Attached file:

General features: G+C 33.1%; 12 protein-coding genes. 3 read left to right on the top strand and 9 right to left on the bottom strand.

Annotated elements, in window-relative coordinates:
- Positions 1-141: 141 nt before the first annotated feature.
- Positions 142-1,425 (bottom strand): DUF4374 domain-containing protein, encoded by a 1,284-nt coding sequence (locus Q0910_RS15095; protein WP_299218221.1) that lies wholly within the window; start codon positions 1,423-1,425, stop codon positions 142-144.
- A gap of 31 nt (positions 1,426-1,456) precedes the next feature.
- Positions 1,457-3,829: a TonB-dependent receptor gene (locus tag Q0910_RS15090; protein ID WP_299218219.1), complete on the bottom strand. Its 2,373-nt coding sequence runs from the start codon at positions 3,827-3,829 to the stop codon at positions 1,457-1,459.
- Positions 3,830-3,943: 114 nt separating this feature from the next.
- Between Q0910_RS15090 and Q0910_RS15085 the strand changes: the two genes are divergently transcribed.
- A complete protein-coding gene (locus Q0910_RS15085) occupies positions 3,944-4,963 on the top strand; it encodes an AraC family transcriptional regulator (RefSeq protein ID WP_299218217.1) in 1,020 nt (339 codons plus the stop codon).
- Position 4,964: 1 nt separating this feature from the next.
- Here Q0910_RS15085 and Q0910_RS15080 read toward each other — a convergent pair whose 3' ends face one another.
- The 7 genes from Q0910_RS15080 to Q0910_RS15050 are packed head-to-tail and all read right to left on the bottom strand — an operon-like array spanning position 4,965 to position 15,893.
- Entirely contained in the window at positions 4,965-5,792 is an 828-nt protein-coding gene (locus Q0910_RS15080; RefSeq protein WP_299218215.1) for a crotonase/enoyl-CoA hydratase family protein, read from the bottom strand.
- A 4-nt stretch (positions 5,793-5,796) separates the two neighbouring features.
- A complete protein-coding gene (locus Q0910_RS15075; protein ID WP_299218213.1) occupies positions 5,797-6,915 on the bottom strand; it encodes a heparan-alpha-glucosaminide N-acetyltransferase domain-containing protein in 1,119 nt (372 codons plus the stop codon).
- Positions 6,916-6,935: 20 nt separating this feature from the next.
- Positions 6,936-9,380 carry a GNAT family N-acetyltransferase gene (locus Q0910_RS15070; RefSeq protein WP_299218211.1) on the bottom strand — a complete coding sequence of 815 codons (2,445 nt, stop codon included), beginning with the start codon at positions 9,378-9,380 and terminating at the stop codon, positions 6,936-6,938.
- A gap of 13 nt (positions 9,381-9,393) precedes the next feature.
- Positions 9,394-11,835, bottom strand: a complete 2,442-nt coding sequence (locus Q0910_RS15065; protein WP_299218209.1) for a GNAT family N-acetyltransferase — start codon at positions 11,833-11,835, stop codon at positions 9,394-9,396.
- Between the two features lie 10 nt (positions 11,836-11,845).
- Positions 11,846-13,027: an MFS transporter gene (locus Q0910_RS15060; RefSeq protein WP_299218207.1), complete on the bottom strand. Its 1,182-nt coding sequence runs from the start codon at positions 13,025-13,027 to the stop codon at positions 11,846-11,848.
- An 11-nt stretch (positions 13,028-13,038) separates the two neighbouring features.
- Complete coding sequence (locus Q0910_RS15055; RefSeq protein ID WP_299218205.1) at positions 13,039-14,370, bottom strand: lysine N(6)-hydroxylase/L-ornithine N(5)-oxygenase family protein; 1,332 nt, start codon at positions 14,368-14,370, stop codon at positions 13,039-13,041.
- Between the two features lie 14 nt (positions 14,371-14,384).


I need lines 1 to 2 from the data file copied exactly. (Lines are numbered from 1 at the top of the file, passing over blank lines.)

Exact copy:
General features: G+C 33.1%; 12 protein-coding genes. 3 read left to right on the top strand and 9 right to left on the bottom strand.

Annotated elements, in window-relative coordinates: